6. Host your own beach, river or lake cleanup to help protect your local coastline or waterway. Whether you gather friends and make an outing of it, or just pick up the trash you see along the waterline on your morning walk, report what you collect to Surfrider's online data tool and help raise awareness by sharing your impact on social media!
  7. Start the plastic source reduction conversation in your community. If your city or state has not already passed an ordinance banning or placing a fee on single-use plastic bags at grocery stores and other retail locations, check out Surfrider's Plastic Bag Activist Toolkit for some tried-and-true advice on starting and gaining traction for a campaign against plastic bags. Surfrider volunteers have contributed to hundreds of plastic bag ordinances (and even statewide laws) throughout the country, and your community could be next!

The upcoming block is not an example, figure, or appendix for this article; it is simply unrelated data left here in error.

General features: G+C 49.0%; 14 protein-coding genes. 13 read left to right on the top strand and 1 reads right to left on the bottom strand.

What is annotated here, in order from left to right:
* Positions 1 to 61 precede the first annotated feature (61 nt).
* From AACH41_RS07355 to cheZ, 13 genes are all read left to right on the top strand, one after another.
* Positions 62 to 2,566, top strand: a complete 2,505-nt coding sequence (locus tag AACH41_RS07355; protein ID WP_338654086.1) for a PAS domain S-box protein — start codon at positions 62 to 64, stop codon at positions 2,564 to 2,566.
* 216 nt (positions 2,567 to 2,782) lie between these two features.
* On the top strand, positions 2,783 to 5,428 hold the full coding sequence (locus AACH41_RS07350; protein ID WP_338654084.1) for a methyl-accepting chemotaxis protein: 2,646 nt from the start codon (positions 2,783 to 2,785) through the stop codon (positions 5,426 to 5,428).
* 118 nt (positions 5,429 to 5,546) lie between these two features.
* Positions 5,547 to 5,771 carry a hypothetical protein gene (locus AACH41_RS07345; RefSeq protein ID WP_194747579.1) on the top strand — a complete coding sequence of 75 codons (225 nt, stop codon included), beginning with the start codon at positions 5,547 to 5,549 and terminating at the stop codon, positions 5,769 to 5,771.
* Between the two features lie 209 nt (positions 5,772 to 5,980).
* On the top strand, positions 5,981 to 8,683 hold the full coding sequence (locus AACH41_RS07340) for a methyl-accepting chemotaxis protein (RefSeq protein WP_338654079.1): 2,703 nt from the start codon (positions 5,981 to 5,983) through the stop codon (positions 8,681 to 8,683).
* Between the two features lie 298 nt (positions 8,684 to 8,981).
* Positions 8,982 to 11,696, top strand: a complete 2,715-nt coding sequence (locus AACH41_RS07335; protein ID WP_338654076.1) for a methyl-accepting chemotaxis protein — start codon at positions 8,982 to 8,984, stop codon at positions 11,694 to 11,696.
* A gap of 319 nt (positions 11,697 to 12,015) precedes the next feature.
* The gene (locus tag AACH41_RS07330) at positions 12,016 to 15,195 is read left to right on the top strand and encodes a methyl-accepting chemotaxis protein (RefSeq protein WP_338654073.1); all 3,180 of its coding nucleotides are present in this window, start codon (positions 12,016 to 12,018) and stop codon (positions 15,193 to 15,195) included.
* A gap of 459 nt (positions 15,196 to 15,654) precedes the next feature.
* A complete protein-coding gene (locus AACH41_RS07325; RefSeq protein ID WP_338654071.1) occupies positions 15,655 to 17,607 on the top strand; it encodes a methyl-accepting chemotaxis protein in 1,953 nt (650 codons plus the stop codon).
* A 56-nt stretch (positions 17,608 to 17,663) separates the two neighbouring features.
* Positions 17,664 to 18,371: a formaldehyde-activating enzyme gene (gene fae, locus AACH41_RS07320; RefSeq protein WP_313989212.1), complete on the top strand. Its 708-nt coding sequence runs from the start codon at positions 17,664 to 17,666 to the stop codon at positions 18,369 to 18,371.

1. Advocate for "BYO" Policies. If you're located in California: With the passage of AB-619, the "Bring Your Own bill," restaurants in the State of California may now accept clean, reusable consumer-owned containers for takeout! This change to the California Health and Safety Code is a positive step toward a single-use-plastic-free future for the restaurant industry, but it requires individuals to take action to make an impact. If you haven't already, get your own container for takeout (or for bringing your lunch from home). If you're located outside California: check out the bill's text, learn about Surfrider's fight for the passage of this bill, and use your voice to advocate for similar legislation to be passed in your state!